The Right Way to Ask a Question in a Virtual Meeting
If there’s one thing people are universally afraid in virtual meetings it is silence. And in particular, the deafening silence that descends after you ask a question. It’s a valid fear. The likelihood of someone responding to your question in a virtual meeting seems to decrease as the number of people in the meeting increases. So is there a right way to ask a question in a virtual meeting?
Asking question is one of our primary tools for engaging our audience and learning more about them. Fortunately, there is one key thing you can do – and one you can NOT do – to ensure your question gets answered and you open up a dialogue with your audience. But first, you have to understand what is happening to you, and what is happening to your audience when you ask a question in a virtual meeting. They are two very different experiences.
When you ask a question:
Most people cannot tolerate silence after they pose a question. It’s a very vulnerable position. After all you have no visible indication than anyone is considering answering because all of those small nonverbal cues we see in person are hard to pick up on video.
So once you pose the question and hear that silence, fear kicks in and your brain probably runs through a number of worst case scenarios, like “did anyone hear me?” “did that make sense?” “are they even listening?!” And after what FEELS like an eternity (but is more like three or four seconds) most questioners jump in and answer their own question.
Problem solved, right? Wrong!
Answering your own question sets a very dangerous precedent. Once you start answering your questions it will be even more difficult to get your future questions answered. Why? You’ve trained your audience that they don’t need to participate.
Why people don’t answer your question.
Before we complain about how unresponsive our audience is or vow never to ask a question again, it’s important to remember that people are simply more passive in a virtual environment. And it’s really not their fault. As humans we have been conditioned to settle into “receiver-mode” when seated in front of a screen. Whether it’s a computer or tablet screen, television or movie screen, it’s less “what can I add?” and more “shut up and pass the popcorn!”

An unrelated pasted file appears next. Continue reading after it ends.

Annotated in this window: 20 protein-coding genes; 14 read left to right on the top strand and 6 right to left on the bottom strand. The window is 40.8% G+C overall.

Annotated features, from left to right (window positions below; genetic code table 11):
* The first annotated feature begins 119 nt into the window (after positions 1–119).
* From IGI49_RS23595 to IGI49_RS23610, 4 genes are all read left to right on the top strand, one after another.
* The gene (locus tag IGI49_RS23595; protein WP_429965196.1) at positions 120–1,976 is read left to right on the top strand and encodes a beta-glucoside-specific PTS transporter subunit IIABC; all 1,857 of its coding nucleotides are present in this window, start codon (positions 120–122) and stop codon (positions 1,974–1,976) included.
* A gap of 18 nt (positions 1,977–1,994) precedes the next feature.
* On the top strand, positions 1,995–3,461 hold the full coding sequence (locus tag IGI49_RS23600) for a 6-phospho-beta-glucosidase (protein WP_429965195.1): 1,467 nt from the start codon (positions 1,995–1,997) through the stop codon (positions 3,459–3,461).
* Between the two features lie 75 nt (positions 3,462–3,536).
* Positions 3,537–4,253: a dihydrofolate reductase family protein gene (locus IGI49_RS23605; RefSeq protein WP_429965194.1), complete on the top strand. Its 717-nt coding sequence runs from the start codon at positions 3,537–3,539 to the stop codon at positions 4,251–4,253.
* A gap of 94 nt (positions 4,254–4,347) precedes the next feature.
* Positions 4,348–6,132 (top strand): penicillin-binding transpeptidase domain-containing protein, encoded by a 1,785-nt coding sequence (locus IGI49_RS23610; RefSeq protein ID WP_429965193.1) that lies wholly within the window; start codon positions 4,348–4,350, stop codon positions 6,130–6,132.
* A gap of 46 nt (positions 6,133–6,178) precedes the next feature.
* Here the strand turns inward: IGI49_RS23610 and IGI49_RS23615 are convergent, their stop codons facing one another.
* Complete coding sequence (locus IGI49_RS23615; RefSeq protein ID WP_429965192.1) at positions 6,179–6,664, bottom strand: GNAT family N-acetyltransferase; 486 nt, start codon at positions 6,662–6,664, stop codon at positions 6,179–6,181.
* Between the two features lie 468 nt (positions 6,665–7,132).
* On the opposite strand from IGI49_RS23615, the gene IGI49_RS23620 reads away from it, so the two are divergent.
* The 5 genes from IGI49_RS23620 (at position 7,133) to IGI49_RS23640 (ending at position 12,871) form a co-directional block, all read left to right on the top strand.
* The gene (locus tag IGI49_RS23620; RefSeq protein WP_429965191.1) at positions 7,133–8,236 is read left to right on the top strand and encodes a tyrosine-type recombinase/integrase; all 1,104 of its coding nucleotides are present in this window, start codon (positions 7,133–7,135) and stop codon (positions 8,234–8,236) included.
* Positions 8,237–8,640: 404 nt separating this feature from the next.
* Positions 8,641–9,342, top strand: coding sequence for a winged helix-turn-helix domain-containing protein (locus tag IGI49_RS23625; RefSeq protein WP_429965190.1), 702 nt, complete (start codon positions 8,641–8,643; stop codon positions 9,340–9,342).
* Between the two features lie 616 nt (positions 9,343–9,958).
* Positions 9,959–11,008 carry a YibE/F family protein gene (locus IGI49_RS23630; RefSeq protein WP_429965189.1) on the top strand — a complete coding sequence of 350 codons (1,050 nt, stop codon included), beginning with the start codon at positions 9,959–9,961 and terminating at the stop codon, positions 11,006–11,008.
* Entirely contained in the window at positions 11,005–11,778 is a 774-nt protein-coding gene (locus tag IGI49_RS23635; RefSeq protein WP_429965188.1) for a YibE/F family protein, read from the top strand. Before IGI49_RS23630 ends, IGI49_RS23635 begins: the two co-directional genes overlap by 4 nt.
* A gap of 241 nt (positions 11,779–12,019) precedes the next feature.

So what can you do? Fortunately, two small adjustments can make a dramatic improvement in your response rate. Here’s one:
How to dramatically improve your response rate.
Take a breath. And start counting…to 17.
OK, maybe not 17, but that is how long it can take for someone in a virtual meeting to feel compelled to answer your question. Why? Because while you’re anxiously holding your breath during the interminable silence, here is what is happening in the minds’ of your audience:
Timeline for Responding to a Question in a Virtual Meeting
Question posed. (Remember, they didn’t know a question was coming!)
0-3 Seconds: Processing
– What do I think of that?
3-6 Seconds: Formulating
– Do I have an answer?
6-9 Seconds: Debating
– Should I share it?
9-12 Seconds: Negotiating
– Maybe Bob is going to answer…
12-15 Seconds: Pressure
– I guess Bob’s not going to answer. I’d better jump in:
15-17 Seconds: Unmuting self
17+ Seconds: “I have the answer!!”
Want to test this out? The next time you’re in a virtual meeting and someone asks a question, notice what goes through your head and see if it doesn’t follow a similar pattern.
Besides sitting with that pause longer than feels comfortable (I recommend at least ten seconds), there is one more thing you can do that can will improve your response rate by as much as 90% in virtual meetings. Check it out here.
If you are ready to tap into the power of building personal virtual relationships through the screen, I’ve laid the path out for you in my new book that won the 2021 Gold Medal Top Sales Book, Look Me In the Eye: Using Video to Build Relationships with Customers, Partners and Teams. In it you’ll find all the steps and tactics you need to engage your audience.
Get your copy today on Amazon!